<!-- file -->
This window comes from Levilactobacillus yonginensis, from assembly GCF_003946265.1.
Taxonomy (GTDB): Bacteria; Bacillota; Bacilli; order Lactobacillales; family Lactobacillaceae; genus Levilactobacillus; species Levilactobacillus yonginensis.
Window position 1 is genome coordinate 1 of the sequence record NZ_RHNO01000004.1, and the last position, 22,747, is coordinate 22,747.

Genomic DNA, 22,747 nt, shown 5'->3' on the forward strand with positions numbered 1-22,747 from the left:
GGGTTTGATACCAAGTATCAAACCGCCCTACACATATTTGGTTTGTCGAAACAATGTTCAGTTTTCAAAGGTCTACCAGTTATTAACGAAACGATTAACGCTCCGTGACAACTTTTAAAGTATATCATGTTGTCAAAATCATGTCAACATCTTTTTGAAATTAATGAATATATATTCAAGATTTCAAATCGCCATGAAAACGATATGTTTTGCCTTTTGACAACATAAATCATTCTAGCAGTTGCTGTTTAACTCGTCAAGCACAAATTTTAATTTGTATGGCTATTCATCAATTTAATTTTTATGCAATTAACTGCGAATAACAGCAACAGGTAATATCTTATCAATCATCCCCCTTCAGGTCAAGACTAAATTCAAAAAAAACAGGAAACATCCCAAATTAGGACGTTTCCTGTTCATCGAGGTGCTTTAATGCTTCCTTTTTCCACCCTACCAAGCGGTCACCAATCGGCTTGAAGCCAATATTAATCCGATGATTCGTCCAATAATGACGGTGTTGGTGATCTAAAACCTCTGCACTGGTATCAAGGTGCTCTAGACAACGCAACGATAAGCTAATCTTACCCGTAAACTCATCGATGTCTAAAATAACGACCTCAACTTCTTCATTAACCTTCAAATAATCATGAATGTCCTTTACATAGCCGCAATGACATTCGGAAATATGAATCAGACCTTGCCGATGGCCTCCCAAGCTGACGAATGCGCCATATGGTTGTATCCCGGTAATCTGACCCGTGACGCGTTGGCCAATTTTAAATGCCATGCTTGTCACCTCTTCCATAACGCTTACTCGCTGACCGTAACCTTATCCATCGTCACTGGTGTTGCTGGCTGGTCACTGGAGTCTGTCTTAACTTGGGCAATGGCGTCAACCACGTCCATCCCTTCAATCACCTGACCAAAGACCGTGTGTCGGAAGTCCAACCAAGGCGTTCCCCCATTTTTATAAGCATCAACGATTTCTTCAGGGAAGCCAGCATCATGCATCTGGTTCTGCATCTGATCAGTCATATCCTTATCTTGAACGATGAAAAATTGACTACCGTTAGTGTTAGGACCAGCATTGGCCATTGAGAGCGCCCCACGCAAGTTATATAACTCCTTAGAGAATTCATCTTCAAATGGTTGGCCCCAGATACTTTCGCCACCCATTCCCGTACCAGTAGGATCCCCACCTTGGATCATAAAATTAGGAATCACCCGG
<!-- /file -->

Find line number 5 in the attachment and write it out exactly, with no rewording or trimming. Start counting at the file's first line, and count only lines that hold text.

GGGTTTGATACCAAGTATCAAACCGCCCTACACATATTTGGTTTGTCGAAACAATGTTCAGTTTTCAAAGGTCTACCAGTTATTAACGAAACGATTAACGCTCCGTGACAACTTTTAAAGTATATCATGTTGTCAAAATCATGTCAACATCTTTTTGAAATTAATGAATATATATTCAAGATTTCAAATCGCCATGAAAACGATATGTTTTGCCTTTTGACAACATAAATCATTCTAGCAGTTGCTGTTTAACTCGTCAAGCACAAATTTTAATTTGTATGGCTATTCATCAATTTAATTTTTATGCAATTAACTGCGAATAACAGCAACAGGTAATATCTTATCAATCATCCCCCTTCAGGTCAAGACTAAATTCAAAAAAAACAGGAAACATCCCAAATTAGGACGTTTCCTGTTCATCGAGGTGCTTTAATGCTTCCTTTTTCCACCCTACCAAGCGGTCACCAATCGGCTTGAAGCCAATATTAATCCGATGATTCGTCCAATAATGACGGTGTTGGTGATCTAAAACCTCTGCACTGGTATCAAGGTGCTCTAGACAACGCAACGATAAGCTAATCTTACCCGTAAACTCATCGATGTCTAAAATAACGACCTCAACTTCTTCATTAACCTTCAAATAATCATGAATGTCCTTTACATAGCCGCAATGACATTCGGAAATATGAATCAGACCTTGCCGATGGCCTCCCAAGCTGACGAATGCGCCATATGGTTGTATCCCGGTAATCTGACCCGTGACGCGTTGGCCAATTTTAAATGCCATGCTTGTCACCTCTTCCATAACGCTTACTCGCTGACCGTAACCTTATCCATCGTCACTGGTGTTGCTGGCTGGTCACTGGAGTCTGTCTTAACTTGGGCAATGGCGTCAACCACGTCCATCCCTTCAATCACCTGACCAAAGACCGTGTGTCGGAAGTCCAACCAAGGCGTTCCCCCATTTTTATAAGCATCAACGATTTCTTCAGGGAAGCCAGCATCATGCATCTGGTTCTGCATCTGATCAGTCATATCCTTATCTTGAACGATGAAAAATTGACTACCGTTAGTGTTAGGACCAGCATTGGCCATTGAGAGCGCCCCACGCAAGTTATATAACTCCTTAGAGAATTCATCTTCAAATGGTTGGCCCCAGATACTTTCGCCACCCATTCCCGTACCAGTAGGATCCCCACCTTGGATCATAAAATTAGGAATCACCCGG